The Kenyan hunger games

30 Jan, 2020 0 comments
Denis Muthuri Denis Muthuri

2019/2020 was a rough year for County Governments because of the prolonged stalemate between the National Treasury and the Senate over how much the counties should get from the equitable share. The stalemate took until almost the second quarter of the year to resolve, and by then it had wreaked havoc for the counties.

There is a Swahili saying that goes  “When elephants fight it is the grass that suffers”.  

The first victims of this revenue stalemate were the county staff who rely on the equitable share for their salaries. Already living off small salaries, sustaining 2-3 months of no pay, while still having rent and school fees to pay is unjust. The second victims were county operations which stalled. Data from the Controller of Budget shows that development expenditures dropped by 35 percent compared to the same period in the previous year. The third victims were the suppliers, who were not paid on time, resulting in an even larger pending bills backlog, that may need another national bail out.

And now, just as we are lamenting those tough days, it looks like we are right back where we started. On 27th January 2020, the National Treasury has stated that it will not honor the 20/21 proposal from the CRA. Slashing it from Ksh. 321.7 billion to Ksh. 317.8 billion – a difference of 1.21%. Looking at the data, the CRA has slowly lowered its proposal to meet Treasury’s level, but has started widening the gap with budgets. This means the Counties continue to suffer fiscal deficits as own source revenues continue to falter in governance, leaving the rest up to conditional grants to cover.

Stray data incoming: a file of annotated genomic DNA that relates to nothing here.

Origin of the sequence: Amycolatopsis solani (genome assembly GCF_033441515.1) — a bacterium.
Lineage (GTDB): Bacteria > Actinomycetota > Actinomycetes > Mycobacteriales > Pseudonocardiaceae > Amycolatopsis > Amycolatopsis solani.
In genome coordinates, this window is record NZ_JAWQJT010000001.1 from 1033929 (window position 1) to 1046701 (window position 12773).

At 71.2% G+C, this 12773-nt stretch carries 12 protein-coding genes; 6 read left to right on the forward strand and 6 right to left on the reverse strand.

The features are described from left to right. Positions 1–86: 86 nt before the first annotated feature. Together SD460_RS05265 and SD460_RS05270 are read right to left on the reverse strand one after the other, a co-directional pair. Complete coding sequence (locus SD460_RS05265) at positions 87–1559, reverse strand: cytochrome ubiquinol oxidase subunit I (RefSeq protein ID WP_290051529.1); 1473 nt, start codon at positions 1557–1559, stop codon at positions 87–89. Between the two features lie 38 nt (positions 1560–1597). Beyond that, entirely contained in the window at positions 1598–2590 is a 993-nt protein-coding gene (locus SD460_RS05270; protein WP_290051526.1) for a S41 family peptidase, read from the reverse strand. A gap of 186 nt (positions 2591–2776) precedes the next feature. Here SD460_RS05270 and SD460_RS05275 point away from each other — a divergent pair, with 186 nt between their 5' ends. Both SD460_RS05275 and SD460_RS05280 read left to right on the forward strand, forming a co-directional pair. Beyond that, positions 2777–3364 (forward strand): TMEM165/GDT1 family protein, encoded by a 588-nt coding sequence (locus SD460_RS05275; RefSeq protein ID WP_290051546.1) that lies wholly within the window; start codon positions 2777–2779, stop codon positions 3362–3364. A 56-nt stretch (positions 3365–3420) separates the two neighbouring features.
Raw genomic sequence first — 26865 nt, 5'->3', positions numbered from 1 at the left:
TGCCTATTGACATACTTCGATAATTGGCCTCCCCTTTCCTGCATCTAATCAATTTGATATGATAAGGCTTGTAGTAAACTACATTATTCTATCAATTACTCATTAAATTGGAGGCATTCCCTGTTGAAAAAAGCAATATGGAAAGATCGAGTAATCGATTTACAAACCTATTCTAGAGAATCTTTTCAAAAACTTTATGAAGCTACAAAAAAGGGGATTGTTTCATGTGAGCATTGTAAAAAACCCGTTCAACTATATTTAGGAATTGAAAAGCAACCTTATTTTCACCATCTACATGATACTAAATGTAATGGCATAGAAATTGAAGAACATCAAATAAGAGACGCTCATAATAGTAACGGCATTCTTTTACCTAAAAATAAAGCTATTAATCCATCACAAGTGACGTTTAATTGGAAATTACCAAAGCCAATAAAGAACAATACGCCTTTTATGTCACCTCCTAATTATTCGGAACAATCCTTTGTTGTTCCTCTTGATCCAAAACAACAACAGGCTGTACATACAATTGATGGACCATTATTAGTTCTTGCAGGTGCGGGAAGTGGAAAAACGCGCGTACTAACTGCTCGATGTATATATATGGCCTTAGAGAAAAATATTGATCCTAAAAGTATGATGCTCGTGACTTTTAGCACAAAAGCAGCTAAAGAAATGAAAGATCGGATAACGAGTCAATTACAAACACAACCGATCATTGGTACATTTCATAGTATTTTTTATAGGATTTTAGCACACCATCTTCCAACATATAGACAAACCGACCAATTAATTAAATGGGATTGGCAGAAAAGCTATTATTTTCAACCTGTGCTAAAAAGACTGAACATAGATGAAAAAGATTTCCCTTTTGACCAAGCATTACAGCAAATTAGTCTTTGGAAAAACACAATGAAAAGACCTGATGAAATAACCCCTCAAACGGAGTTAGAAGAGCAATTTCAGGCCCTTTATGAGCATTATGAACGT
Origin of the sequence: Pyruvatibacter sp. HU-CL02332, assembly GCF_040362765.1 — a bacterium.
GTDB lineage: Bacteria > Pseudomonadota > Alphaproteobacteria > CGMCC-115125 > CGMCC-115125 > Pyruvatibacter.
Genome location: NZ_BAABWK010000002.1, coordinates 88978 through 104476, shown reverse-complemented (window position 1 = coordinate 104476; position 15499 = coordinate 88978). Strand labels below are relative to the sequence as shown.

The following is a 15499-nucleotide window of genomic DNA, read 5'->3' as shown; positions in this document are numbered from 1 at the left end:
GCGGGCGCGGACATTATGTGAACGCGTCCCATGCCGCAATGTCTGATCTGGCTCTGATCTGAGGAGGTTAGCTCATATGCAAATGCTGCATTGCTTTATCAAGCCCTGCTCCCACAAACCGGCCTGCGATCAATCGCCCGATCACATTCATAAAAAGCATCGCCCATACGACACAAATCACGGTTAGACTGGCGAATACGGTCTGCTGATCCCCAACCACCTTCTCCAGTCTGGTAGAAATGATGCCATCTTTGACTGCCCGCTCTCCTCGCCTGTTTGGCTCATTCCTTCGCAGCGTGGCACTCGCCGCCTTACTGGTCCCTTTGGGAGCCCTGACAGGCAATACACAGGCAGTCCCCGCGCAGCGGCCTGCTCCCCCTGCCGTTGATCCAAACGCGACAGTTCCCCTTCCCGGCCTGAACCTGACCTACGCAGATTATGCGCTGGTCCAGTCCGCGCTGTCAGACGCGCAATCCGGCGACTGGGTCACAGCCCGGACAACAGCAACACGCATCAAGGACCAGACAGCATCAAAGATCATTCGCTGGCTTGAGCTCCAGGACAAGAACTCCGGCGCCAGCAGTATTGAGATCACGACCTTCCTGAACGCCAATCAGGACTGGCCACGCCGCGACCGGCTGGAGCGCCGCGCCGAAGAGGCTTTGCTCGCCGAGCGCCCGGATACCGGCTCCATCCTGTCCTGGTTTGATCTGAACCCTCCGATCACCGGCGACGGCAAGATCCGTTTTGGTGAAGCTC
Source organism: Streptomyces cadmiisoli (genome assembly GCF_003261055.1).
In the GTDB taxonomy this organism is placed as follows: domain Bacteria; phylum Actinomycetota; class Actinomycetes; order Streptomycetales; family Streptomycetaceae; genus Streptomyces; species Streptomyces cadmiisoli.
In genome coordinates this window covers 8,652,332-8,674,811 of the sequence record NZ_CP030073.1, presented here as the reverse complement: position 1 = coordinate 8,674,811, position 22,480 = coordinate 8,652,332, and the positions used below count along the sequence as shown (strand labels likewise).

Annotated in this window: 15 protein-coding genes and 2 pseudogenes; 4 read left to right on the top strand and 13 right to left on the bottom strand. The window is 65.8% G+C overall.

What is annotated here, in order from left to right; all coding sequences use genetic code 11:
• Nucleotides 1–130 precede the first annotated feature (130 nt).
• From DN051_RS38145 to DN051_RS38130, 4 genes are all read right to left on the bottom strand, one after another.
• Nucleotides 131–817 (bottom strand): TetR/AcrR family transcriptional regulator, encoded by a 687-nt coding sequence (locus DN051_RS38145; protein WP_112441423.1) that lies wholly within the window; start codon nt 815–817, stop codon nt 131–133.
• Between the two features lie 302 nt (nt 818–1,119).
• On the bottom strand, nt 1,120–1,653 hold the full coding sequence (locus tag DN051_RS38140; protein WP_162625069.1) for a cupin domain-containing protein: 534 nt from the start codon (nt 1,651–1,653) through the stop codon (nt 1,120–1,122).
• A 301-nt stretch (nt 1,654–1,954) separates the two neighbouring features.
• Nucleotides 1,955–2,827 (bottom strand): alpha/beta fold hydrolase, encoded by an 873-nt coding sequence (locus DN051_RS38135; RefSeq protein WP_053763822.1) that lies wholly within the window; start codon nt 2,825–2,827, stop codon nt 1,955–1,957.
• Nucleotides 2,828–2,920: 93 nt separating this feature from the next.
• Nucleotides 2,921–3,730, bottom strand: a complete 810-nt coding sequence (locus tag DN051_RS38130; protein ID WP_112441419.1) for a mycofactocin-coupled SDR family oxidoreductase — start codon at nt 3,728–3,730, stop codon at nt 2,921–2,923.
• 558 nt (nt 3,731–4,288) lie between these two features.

CRA Recommendation has slowly buckled to Treasury pressure

Source: Budget Policy Statements, CRA’s recommendation reports, County Allocation of Revenue Act and Office of the Controller of Budget

In South Africa, the Financial and Fiscal Commission’s (FFC) recommendation is effectively the final word on the sharing between governments. Similarly, in our previous blog, we maintain that while the details can be discussed between the Intergovernmental Budget and Economic Council, the final word on the revenue share should be with the CRA. 

We held that belief then and we still hold it now.

Reference: Revenue Sharing Amongst County and National Government: Who Has the Final Say?

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